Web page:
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“If I Recover, Who Will I Be?”

[fa icon="calendar"] Nov 14, 2018 9:30:00 AM / by John MacDougall

woman reflection in mirrorI never asked this question when I was getting sober, but I have heard other people ask it. I thought they were raising unreasonable objections to getting sober or expressing resistance to recovery. Over the years, patients at Hazelden and guests at The Retreat have spoken of their reluctance to recover by saying that they are afraid to recover, because they are afraid of who they might be if they stop drinking or drugging. What will happen, they ask, if they get sober and don’t like themselves, or don’t like who they have become?

The Big Book identifies with this on page 152. It says:

“We have shown how we got out from under. You say ‘Yes, I’m willing. But am I to be consigned to a life where I shall be stupid, boring and glum, like some righteous people I see? I know I must get along without liquor, but how can I? Have you a sufficient substitute?”

We get so used to being sick, that we cannot imagine being well. We may hate being miserable, but in time it is all we know. We don’t want to give up liquor or drugs because we cannot imagine something better. I thought those people were just being resistant. Then this summer, I finally understood.

Part of my alcoholic heritage is that my mother was a violent alcoholic, and my sisters and I were battered children. My mom broke my skull open when I was 5 years old and I have a traumatic brain injury. This gave me a migraine headache all day long for 64 years in a row. I got some relief the last nine years from an anti-seizure drug, but the headaches still persisted every day and were often severe.

Then, this past June, a new type of migraine drug was licensed. It is a monthly injection named Aimovig. It is a “calcitonin gene-related peptide inhibitor”. For many people, the results are one third fewer headaches, or milder headaches. Some people with chronic migraines had no headaches at all. I decided to try it, but I had to wait until it was manufactured and distributed.

Then I became worried: If it worked, who would I be without my headaches? I had become so used to just pushing forward in spite of the pain, who would I become if there was no pain to push against? Chronic pain was so much a part of my life, and my personality that I was suddenly concerned with the question of what would happen to me if it were gone. So much of my personal strength and character had been developed in opposition to the pain. If it went away, would I fall apart? Would I be confused? What would I do now? I imagined that my ability to withstand pain had been a source of my strength and character, and without it I might be somebody else, entirely.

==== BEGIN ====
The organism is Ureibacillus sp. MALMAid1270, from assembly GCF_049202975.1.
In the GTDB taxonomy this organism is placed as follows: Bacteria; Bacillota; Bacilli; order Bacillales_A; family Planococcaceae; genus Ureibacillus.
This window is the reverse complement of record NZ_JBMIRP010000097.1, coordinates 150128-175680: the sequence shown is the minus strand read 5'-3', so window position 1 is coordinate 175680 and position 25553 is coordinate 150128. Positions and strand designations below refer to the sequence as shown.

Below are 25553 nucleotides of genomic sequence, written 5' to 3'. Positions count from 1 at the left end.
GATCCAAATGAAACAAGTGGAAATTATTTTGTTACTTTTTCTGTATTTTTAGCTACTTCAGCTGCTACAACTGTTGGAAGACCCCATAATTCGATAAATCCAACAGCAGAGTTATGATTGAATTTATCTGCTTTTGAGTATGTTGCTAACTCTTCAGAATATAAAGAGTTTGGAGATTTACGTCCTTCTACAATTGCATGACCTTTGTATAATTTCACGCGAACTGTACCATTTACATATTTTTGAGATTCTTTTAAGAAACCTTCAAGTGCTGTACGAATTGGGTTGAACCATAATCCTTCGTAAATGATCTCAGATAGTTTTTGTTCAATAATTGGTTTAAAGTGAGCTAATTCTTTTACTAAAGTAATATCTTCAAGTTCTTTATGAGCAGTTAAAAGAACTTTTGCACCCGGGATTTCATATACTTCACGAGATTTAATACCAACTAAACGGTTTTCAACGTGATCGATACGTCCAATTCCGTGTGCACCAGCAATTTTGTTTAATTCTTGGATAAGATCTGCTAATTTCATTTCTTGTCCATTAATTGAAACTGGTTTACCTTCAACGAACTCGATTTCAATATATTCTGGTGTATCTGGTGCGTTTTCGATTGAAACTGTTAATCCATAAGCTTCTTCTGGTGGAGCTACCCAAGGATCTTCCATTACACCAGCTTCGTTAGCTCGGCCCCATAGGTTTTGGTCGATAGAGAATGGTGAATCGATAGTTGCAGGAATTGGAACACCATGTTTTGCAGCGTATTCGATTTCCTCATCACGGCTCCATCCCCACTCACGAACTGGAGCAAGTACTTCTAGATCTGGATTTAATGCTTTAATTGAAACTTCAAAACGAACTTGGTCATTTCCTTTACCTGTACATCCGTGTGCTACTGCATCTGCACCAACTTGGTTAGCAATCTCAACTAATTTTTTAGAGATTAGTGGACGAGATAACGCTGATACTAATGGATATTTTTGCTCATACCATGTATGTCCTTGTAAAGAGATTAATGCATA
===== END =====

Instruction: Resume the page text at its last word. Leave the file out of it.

I took the first injection with a mixture of hope and a careful sense of not hoping too much, lest I be disappointed. Right away, the first day, my headaches were reduced. In the second month, I had an afternoon with no headache at all. In the third month, I had a full day with no headache at all. In the fourth month I had seven days in a row with no headache at all.

It turns out, that I’m the same person, only happier and more relaxed. I am more myself than I ever was. I lose nothing on the days when I have no headaches, but I gain understanding of people who are afraid of recovery.

We can recover from alcoholism and addiction and be our true selves We can be happier and more relaxed, free from the tyranny of having to take a drink or a drug, more ourselves than we ever were.

John MacDougall is the Spiritual Care Coordinator at The Retreat. His book, “Being Sober and Becoming Happy” is available from Amazon.com

 

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Topics: Recovery, recovering alcoholics, The Big Book of Alcoholics Anonymous, Alcoholics Anonymous, addiction

John MacDougall

Written by John MacDougall

John MacDougall is the Spiritual Care Coordinator at The Retreat.

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